What Is Eco Brutalism Architecture and Is It Sustainable?
If you’ve scrolled through social media, you’ve likely stumbled upon an eco-brutalist structure at one point. These buildings, covered in stunning greenery, have become incredibly popular due to their aesthetic.
Another reason people have fallen head over heels for eco brutalism is that they believe they are a more sustainable option for architecture design. In saying that, eco brutalism, just like traditional brutalism, has received considerable criticism.
Most of it relates to eco brutalism’s sustainability status. Continue reading to learn everything you need to know about eco brutalism. We’ll also answer your burning question – how sustainable is eco brutalism?
What Are Brutalism and Eco Brutalism?
Before we jump into eco brutalism, let’s talk a bit about brutalism first. Brutalist structures are generally characterised by steel, concrete finishing, and an overall sense of pragmatism often needed in a post-war society.
Essentially, brutalist buildings are designed to prioritise function over everything else. If you have not heard of eco brutalism before, it is an architectural design that plays on a sense of juxtaposition between divergent concepts.
The term eco brutalism refers to the mix of brutalist style and the green we recognise with sustainability. The difference between harsh concrete and greenery hanging on buildings allows for a unique range of concepts and ideas. These concepts include the vibrant resilience of nature and grim human design.
Trees, plants, and other various green elements are included in brutalist structures, which ultimately turns them into eco brutalist buildings. These elements make use of natural light and brighten spaces. In essence, eco brutalism is a mix of brutalist style and greenery.
Brutalism is all about austerity, while eco-brutalism focuses on bringing life to buildings in both a metaphorical and literal sense. Both elements combine, creating stunning spaces that celebrate life while still having a brutalist backdrop. It is because of these elements that eco brutalism is linked with sustainability.
Supposedly adding greenery to these buildings improves their ecological footprint. This, in addition to the beauty that comes with eco brutalism, has resulted in huge interest in this type of architecture. It is why we are seeing more and more buildings designed this way popping up on our streets.
Why Have Eco Brutalism Properties Become More Popular?
Brutalist buildings have grown in popularity for many reasons. They are making a comeback, and it isn’t hugely surprising when you think about how trends are said to be circular in that way. This is true for the likes of art, music, and fashion. Regarding architecture, Brutalism is the best style to exemplify this principle.
One of the big reasons for their popularity in the beginning and why brutalist buildings are returning to the scene is their practicality. They prove incredibly useful in several situations. For example, any post-war scenario where people are in dire need of building houses and resources are scarce.
In addition, for churning out buildings fast, which is what was needed following the second world war. It was easy as brutalism buildings are generally not very attractive looking. At its core, it prioritises function over everything else.
Most brutalist buildings are created using steel and concrete. However, not every brutalist building must be made of these materials. So long as the building is functional, it meets the requirements and expectations of a brutalist-style property.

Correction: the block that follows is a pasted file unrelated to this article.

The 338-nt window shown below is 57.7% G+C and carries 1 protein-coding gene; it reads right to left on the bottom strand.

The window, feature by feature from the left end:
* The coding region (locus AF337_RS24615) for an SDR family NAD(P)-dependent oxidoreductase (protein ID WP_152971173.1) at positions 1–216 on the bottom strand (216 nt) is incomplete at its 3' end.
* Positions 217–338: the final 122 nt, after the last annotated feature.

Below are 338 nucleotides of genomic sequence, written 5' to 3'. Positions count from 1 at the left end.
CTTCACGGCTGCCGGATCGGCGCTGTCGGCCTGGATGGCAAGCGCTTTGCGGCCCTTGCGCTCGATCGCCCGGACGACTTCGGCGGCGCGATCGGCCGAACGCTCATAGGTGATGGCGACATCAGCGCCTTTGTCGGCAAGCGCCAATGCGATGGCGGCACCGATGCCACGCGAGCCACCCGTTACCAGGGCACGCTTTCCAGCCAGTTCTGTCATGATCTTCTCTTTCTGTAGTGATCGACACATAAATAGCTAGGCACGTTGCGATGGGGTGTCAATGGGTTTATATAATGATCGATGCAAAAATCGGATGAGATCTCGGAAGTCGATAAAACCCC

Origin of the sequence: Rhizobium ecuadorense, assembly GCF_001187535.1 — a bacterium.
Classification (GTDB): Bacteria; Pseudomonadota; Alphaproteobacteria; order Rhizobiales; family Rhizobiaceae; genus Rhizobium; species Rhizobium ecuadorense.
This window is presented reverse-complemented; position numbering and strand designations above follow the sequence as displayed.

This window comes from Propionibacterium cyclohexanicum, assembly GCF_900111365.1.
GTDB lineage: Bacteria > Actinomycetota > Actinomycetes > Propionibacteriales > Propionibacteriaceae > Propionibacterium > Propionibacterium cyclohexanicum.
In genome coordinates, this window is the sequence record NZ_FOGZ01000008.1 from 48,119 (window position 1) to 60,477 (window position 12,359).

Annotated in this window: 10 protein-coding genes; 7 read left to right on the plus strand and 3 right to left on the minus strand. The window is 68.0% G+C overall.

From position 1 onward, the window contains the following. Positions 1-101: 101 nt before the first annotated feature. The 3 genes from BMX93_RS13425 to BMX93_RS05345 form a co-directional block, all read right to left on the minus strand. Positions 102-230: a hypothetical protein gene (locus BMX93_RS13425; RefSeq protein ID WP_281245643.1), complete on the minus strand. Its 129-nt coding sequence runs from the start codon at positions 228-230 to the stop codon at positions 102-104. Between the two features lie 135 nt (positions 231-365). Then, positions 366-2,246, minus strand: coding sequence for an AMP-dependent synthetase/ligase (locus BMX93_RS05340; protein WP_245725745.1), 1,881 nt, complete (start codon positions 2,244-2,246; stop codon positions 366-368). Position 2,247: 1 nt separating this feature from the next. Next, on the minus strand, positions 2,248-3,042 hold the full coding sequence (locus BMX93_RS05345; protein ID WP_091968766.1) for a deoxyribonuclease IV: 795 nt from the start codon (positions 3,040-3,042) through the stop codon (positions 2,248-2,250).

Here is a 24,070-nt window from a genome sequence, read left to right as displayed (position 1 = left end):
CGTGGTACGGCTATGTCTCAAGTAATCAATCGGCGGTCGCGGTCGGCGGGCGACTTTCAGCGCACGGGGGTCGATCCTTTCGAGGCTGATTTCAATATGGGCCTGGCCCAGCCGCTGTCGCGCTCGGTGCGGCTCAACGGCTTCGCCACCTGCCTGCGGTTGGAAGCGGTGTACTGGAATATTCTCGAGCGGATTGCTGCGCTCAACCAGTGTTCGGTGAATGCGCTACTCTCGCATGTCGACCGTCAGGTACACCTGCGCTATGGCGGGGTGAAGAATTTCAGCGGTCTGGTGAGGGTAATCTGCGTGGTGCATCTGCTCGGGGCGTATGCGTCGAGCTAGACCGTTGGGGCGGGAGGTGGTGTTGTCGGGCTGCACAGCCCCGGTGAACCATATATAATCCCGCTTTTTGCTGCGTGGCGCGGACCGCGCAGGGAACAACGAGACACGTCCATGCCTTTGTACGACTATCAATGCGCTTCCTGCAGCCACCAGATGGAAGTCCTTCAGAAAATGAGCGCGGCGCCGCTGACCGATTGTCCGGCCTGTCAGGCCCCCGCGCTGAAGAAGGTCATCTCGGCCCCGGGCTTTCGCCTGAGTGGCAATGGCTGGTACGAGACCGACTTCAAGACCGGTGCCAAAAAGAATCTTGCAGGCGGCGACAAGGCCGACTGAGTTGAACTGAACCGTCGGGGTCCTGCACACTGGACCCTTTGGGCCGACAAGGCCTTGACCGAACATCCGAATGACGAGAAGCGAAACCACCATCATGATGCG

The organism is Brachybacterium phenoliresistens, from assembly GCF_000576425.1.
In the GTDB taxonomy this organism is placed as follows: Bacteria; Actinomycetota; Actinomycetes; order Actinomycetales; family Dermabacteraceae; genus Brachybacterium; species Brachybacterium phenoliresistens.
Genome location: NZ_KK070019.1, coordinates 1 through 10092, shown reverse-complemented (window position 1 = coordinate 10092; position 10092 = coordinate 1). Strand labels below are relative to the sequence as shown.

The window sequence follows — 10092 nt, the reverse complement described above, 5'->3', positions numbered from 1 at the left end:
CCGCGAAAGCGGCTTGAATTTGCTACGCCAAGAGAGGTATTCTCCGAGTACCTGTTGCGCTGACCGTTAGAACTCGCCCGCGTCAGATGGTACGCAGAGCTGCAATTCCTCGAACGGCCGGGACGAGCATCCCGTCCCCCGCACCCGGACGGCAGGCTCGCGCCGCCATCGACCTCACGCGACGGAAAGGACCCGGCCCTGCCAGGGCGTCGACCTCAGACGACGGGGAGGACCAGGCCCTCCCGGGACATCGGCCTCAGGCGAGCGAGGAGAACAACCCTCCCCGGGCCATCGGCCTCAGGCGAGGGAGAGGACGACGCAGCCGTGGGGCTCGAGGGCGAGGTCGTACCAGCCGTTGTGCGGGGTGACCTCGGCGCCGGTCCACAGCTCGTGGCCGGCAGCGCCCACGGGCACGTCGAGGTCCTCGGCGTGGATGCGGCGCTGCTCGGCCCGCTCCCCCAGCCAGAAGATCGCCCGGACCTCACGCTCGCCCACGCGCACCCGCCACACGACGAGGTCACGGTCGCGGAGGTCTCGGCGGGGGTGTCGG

Is Eco Brutalism Good for the Environment?
Brutalism, by its very nature, is harmful to the planet. Several concerns have been raised about brutalist architecture and its sustainability status. For instance, there are concerns about its energy efficiency and connection with the concrete industry.
Raw concrete is the primary material used in brutalist architecture, and the industry that provides concrete is one of the biggest producers of carbon dioxide. Concrete can harm dirt, the ripest layer on the planet and can also cause water contamination, flooding, and soil erosion.
This is because concrete is used to make hard surfaces, and this adds to surface overflow. Concrete also can harm the air due to the substances in it. The ingredients in concrete can be poisonous and radioactive, which means the cement can put human and animal life at risk.
Some would argue, however, that concrete is a more eco-friendly material since it lasts a long time. After all, it is an incredibly valuable asset for flood control, avoidance of rising waters and mud streams, damming methods, and more. Moreover, scientists are now finding ways to create sustainable components to make concrete to lessen the adverse ecological effects.
As you can probably tell, it is hard to say whether brutalism is actually good for the planet. However, what is evident is that eco brutalism is not eco-friendly since, at the end of the day, concrete is a central part. Therefore, popping some greenery on the building afterward is, in fact, just greenwashing.
Instead of taking this route, we should be discussing how to actually create more environmentally sound materials and buildings. The conversation should not just be focused on achieving a sustainable aesthetic.
What Is the Purpose of Eco Brutalist Architecture?
Brutalist architecture was mainly utilized for residential and institutional buildings to help address the need for housing. The buildings had a distinct quality, making them so appealing today.
However, they received their name because they were considered ‘brutal’ when they first came about. This type of architecture is mainly associated with libraries, theatres, schools, churches, and social housing.
In addition, the style has been adopted in countries all across the globe following world war two when there was a desperate need for housing. Essentially, brutalist architecture and brutalism as a whole were influenced by all the post-war issues and the modern idea that rational design would create the best architecture.
Why Is Eco Brutalism Controversial?
Brutalism was essentially a movement in modern architecture. It is this movement that is responsible for a lot of striking building designs we see today. In saying that, it was also a rather controversial movement due to its emphasis on the use of unfinished concrete for exteriors.